Chocolate firewallsAuthor: will | Filed under: 2008, 4ds, crime, data retention, electronic identity, identity theft, information loss, legal, security
By now everyone has heard the old story about people giving up their passwords for chocolate. Although Bruce Schneier has pointed out that he would gladly give a fake password for chocolate. Which is a little better than loosing a lot of information about your customers. Yes I’m typing about Bank Of Ireland.
This is an interesting problem for the Bank. In 2006 Bank Of Ireland agreed to refund phishing losses suffered by customers of their internet banking service. And later updated their terms of service to include
13.2 Without prejudice to the generality of Clause 13.1 above, the Bank shall have no liability whatsoever in respect of any loss suffered by the Customer as a result of their breach of Clause 4 [jm: Security/Authentication] by way of knowingly, negligently or recklessly disclosing the Security Devices or any of them.
– via Justin Mason.
Richard Burrows, Governor of the Bank of Ireland, has declared on a news report that
- monies lost will be refunded and that
- the laptops were secured with a password.
However I reply
- What hoops do victims of this loss have to jump through? After all some of the stolen information was not from BOI customers, but also those who had approached the bank for a life assurance quote. Besides, the usual procedure is to create a new account somewhere or getting credit cards in their identity, not touching the victims bank accounts directly, but ruining their credit rating in the process.
- This concerns data not the laptops. Its possible that the OS requires a password to be provided, however it is quite easy to remove a hard disk and attach it to a separate machine. Completely by-passing any password requirements of the OS. Either encrypting the customer data on the disk (as happened in the IBTS incident) or making the entire disk an encrypted file. The data was unencrypted.
The information on the four BOI laptops contained the names, addresses, financial details and some medial records of its life assurance customers. Gosh that is a goldmine of information for identity thieves, phishing operators and even the odd blackmailer (if the medical information reveals things). I’ve written about this before, and I don’t think things have gotten any better.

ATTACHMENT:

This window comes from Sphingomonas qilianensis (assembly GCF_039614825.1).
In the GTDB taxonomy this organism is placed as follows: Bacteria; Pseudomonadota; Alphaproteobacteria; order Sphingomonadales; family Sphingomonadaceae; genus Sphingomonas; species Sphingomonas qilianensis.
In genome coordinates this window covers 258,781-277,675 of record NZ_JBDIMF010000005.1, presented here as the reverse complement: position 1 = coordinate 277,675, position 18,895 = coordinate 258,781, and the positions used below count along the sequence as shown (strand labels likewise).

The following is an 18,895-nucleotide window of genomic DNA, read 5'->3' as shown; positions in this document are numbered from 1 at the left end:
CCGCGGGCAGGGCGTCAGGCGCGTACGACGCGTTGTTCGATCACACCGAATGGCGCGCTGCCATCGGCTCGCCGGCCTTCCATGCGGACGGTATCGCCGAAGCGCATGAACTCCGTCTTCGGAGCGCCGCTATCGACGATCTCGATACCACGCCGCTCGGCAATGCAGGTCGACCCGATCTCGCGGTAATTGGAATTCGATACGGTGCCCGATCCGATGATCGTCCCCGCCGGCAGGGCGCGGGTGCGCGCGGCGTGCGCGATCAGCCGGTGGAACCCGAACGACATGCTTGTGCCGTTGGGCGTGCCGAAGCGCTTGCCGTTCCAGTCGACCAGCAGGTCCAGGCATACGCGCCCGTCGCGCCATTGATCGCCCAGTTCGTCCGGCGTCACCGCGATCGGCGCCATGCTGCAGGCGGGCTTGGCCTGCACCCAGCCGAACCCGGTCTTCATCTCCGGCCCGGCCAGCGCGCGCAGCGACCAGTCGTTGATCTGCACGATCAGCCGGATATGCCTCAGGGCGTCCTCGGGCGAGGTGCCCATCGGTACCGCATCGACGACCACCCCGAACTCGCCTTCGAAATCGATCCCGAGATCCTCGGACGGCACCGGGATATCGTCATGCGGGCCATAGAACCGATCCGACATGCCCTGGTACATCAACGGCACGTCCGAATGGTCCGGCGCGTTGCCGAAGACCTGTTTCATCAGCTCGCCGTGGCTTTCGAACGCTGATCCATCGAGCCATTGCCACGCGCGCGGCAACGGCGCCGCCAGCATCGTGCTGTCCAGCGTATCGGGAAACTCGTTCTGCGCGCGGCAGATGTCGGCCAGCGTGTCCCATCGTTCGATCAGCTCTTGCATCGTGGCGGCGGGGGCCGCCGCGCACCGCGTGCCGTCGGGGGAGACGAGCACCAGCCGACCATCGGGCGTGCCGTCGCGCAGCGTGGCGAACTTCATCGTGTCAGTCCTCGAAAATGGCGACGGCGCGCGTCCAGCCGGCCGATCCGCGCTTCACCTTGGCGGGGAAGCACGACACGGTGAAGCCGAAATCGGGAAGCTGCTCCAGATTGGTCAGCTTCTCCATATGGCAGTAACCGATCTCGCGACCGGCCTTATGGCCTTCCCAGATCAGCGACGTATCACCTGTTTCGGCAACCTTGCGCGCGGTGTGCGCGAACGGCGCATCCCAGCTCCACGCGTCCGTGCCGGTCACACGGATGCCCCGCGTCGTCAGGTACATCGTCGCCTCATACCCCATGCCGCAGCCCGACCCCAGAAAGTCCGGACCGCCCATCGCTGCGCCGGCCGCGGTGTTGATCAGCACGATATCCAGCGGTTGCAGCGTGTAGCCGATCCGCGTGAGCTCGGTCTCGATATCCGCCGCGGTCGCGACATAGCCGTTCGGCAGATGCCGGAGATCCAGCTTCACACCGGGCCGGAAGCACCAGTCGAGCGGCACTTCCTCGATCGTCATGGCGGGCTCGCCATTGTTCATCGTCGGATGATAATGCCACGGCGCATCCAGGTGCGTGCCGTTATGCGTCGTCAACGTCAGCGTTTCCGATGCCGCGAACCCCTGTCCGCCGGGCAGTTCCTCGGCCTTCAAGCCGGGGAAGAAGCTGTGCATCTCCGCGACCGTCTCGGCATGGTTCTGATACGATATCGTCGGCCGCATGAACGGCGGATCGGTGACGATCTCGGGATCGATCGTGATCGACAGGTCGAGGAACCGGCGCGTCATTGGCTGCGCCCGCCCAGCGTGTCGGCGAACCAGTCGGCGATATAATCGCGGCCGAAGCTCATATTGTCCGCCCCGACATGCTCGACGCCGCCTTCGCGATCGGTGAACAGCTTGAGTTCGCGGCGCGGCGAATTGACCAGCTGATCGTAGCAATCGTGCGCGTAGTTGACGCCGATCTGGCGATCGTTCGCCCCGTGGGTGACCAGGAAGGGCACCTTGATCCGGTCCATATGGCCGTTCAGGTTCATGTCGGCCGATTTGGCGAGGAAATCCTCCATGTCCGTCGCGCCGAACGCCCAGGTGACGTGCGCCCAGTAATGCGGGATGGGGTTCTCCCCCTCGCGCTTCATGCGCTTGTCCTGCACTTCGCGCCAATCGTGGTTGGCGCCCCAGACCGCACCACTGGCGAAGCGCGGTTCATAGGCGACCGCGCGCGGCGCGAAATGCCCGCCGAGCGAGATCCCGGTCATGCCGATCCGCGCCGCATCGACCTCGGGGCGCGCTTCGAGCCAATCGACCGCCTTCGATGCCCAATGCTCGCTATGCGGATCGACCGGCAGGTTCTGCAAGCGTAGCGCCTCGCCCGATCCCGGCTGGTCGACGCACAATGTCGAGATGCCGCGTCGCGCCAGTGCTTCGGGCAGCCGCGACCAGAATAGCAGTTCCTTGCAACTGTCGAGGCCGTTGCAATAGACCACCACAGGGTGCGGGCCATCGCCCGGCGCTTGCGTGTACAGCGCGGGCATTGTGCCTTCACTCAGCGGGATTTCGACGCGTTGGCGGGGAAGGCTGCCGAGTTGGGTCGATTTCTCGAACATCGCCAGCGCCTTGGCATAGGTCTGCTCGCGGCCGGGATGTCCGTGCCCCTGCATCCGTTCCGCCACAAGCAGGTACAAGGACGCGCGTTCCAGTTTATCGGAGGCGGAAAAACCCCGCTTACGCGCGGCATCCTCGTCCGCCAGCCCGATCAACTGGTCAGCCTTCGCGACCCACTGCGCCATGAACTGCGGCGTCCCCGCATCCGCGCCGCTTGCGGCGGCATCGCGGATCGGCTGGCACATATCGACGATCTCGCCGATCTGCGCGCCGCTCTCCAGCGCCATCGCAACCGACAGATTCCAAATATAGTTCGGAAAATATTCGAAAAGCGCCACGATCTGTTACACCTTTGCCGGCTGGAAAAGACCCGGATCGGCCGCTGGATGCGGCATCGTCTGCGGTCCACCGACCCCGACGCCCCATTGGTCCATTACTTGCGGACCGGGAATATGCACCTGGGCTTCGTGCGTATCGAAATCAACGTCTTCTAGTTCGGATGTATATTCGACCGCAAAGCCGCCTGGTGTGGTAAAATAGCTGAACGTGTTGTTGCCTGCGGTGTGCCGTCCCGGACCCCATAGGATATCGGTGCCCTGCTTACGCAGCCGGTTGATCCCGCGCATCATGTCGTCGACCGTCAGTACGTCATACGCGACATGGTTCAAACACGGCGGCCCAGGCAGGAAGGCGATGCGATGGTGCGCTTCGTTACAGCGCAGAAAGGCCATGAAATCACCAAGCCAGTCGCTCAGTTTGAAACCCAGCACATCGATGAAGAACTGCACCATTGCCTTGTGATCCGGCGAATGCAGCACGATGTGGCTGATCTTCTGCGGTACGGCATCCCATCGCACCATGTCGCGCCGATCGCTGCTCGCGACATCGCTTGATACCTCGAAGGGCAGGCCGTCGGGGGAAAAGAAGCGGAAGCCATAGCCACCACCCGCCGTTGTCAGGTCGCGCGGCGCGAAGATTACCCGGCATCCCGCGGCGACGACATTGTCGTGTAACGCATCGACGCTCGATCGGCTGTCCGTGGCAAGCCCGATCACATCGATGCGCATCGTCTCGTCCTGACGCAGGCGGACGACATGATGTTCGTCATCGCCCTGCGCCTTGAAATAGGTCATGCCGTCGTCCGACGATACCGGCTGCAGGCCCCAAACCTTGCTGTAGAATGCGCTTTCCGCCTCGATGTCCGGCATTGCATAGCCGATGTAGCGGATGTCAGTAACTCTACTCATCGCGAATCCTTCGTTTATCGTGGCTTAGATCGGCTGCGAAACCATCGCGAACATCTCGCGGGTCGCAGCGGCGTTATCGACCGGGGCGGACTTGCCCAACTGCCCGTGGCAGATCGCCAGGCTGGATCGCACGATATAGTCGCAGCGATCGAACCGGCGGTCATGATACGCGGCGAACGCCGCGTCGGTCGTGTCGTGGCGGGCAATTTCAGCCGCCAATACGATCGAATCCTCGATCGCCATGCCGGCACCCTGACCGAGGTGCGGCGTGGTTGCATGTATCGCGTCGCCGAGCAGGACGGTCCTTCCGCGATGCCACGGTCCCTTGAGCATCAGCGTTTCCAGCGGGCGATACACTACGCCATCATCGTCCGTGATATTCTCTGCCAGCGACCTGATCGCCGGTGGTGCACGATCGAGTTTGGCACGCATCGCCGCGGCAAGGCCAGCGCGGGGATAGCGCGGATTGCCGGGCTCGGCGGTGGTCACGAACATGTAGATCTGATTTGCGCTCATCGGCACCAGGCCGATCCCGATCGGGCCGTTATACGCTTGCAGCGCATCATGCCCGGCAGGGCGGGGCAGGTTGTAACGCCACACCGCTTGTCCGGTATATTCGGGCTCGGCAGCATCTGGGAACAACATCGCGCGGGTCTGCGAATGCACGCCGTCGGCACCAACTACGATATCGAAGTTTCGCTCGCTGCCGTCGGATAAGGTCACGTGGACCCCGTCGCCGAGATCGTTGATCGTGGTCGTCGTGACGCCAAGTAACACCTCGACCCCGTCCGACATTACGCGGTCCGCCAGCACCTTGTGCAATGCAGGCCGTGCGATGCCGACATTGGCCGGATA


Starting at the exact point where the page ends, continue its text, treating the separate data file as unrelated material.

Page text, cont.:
And it happened some time ago.
Bank of Ireland said the four laptops disappeared between June and October 2007 and contained the names, addresses, bank account details and medical histories of about 10,000 holders of the bank’s life insurance policies. Ireland’s second-largest bank made the admission after the chief regulator, Data Protection Commissioner Billy Hawkes, told Irish broadcasters RTE he had been informed of the lost customers’ data only last Friday.
– via IHT
It’s the silence that is slightly worrying. The Irish Banking Federation hasn’t said anything. True that these were probably €900 laptops. But the information on them do open up the bank for potentially billions of damages; not that, given the statement by the Data Protection Commissioner, such punishment is likely to happen.
Now I’m hearing rumours that the banks are now encrypting customer data, but do you trust a bank with your data that can’t even link correctly to the page with the information about the incident on their own site? Hopefully someone will notice that correct things sooner than they noticed that the missing customer data might be important.
take care of your data,
UPDATE – April 28 2008
Number affected by BoI laptop thefts trebles – “The technical investigation has identified that details relating to 31,500 policies, policy applications and a small number of mortgage customers were contained on the stolen laptops.” So the numbers are worse that previously announced, and the fact that not all of those at risk are customers of the BOI. If the Data Commissioner can’t deliver punishment via a 4×2 then his remit should be altered.